Alert: PPP Loan Forgiveness Update 10/16/2020

Alert: PPP Loan Forgiveness Update – Including Good News for Loans Less Than $50K – from Your Part-Time Controller, LLC

This alert shares the latest updates on loan forgiveness under the Paycheck Protection Program (PPP). 

The Small Business Administration (SBA) and the Treasury have released a new PPP loan forgiveness application and instructions for borrowers who received loans of $50K or less.  The new form provides relief from any reductions to loan forgiveness due to adjustments for full-time-equivalent (FTE) employees and salary or hourly wage reductions.   

Here are the highlights on the new guidance as well as answers to some frequently asked questions. 

  • There’s a new PPP loan forgiveness application for loans of $50K or less. The new form requires fewer calculations and less documentation. Borrowers who use this form are exempt from reductions in loan forgiveness amounts based on reductions in full-time equivalent (FTE) employees or in salaries or wages.  Borrowers using this form are still required to provide documentation verifying payroll, benefit, and nonpayroll amounts.  While this is not the blanket forgiveness we had hoped for, it does reduce the administrative burden for FTE and salary/hourly wage reduction calculations.  Note that a borrower, together with its affiliates, that received PPP loans totaling $2M or more cannot use this form.  
  • If your entity chooses to apply for loan forgiveness before the end of your covered period, there are some things to consider that may impact your forgiveness calculations.  Those considerations include: 
    • Eligible compensation per employee – maximum compensation will be pro-rated for the period from the start of a borrower’s covered period to when the application is submitted.  For example, if a borrower applies for forgiveness at 21 weeks, the maximum amount of eligible compensation for each employee is $40,385 instead of the $46,154 had the borrower applied for forgiveness at the end of their covered period 
    • FTE reductions – based on responses provided by the SBA, lenders have issued statements that FTE reductions will be measured at the earlier of the end of the borrower’s covered period or the date of the forgiveness application.  This confirms YPTC’s interpretation that FTE reductions occurring after the loan forgiveness application are submitted will not impact a borrower’s loan forgiveness amount.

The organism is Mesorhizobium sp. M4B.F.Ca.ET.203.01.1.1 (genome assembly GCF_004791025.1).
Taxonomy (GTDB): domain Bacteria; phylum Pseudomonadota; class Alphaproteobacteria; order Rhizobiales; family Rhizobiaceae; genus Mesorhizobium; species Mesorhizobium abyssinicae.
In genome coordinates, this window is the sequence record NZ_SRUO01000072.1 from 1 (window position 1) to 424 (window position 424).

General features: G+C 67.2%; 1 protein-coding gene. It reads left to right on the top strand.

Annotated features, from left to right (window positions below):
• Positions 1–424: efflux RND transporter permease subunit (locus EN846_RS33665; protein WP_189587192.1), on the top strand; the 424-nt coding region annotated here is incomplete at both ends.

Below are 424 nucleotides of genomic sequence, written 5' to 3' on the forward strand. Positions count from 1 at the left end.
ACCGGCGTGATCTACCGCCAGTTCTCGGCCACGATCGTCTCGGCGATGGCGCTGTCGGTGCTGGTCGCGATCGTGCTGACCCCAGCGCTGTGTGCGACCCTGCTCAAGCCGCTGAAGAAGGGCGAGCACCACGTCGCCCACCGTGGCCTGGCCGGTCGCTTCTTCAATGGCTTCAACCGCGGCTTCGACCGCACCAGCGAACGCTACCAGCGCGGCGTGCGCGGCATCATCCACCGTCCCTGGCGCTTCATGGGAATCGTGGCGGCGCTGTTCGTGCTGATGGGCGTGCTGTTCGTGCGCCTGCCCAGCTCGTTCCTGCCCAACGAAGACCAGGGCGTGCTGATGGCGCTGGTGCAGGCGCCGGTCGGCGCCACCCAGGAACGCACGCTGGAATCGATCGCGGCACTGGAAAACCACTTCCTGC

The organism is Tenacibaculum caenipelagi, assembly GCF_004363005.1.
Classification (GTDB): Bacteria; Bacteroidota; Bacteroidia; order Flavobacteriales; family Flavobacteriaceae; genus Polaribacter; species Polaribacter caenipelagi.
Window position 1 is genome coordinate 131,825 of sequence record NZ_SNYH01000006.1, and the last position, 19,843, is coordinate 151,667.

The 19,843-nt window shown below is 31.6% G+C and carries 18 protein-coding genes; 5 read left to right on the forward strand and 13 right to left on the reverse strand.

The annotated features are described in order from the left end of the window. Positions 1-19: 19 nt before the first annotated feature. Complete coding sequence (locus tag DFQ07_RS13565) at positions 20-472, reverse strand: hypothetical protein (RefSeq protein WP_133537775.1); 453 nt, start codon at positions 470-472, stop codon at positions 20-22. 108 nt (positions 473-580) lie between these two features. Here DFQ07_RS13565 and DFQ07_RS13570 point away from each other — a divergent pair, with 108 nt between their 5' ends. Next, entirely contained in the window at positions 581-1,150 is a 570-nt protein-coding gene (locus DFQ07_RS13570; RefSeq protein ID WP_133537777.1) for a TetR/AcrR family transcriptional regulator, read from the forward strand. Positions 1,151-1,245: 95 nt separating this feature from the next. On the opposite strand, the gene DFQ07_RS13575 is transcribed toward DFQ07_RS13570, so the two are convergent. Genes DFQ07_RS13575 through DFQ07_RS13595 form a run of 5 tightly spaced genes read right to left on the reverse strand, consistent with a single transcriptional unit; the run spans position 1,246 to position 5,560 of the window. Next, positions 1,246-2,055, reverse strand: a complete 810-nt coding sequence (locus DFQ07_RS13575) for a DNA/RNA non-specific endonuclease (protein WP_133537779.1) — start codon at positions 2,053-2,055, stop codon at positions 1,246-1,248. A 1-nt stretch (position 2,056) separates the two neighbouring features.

• Salary or hourly wage reductions – if a borrower files for loan forgiveness before the end of their covered period and is subject to salary/hourly wage reductions, the borrower must account for those salary/hourly wage reductions for the entire covered period.   
  • Don’t forget there are two safe harbors that exist for exemption from FTE reductions:   
    • FTE Reduction Safe Harbor 1 – a borrower is exempt from FTE reductions if able to document an inability to return to the same level of business activity as before 2/15/20 due to compliance with COVID-19 safety requirements or guidance issued between 3/1/20 and 12/31/20 by the Secretary of Health and Human Services, the Director of the Centers for Disease Control and Prevention (CDC), or the Occupational Safety and Health Administration (OSHA). 
    • FTE Reduction Safe Harbor 2 – a borrower is exempt from FTE reductions if able to document an inability to rehire employees of the borrower on 2/15/20, and an inability to hire similarly qualified individuals for unfilled positions on or before 12/31/20.   
    • When determining whether safe harbors are met, a borrower can use the earlier of: 12/31/20, and the date of the loan forgiveness application. 
  • Remember the 10-month deadline. The Paycheck Protection Program Flexibility Act extended the deferral period from six to ten months, and automatically applied to all PPP loans.  A lender is required to apply the statutory extension and notify a borrow; the SBA does not require a formal modification to the promissory note.  If a borrower does not apply for loan forgiveness within ten months after the last day of their covered period, the borrower must begin paying principal and interest.   
  • The SBA has clarified lender procedures for when a borrower submits costs that exceed a borrower’s principal loan amount.  The SBA issued clarifying guidance that lenders only need to confirm a borrower’s calculations up to the amount required to reach the requested PPP forgiveness amount. The amount of PPP loan forgiveness that a borrower may receive cannot exceed the principal amount of their PPP loan. 

Should your organization apply for PPP loan forgiveness yet? 

As always, talk to your YPTC representative or accountant, attorney, and/or lender about what makes the most sense for your organization.  Nonprofit borrowers with loans of $50K or less who are eligible to use the new loan forgiveness application form and have their documentation ready will probably want to apply for loan forgiveness if their lender portal is open Nonprofits with larger loans may want to wait to see if further guidance comes out (which most likely will not be until November).  An exception to waiting might be for those organizations going through a merger or acquisition, or worried about meeting debt covenants.   

YPTC is here to help.  Access our Staying Afloat Resources web page for information and resources to help your organization stay financially afloat during these times of uncertainty. 

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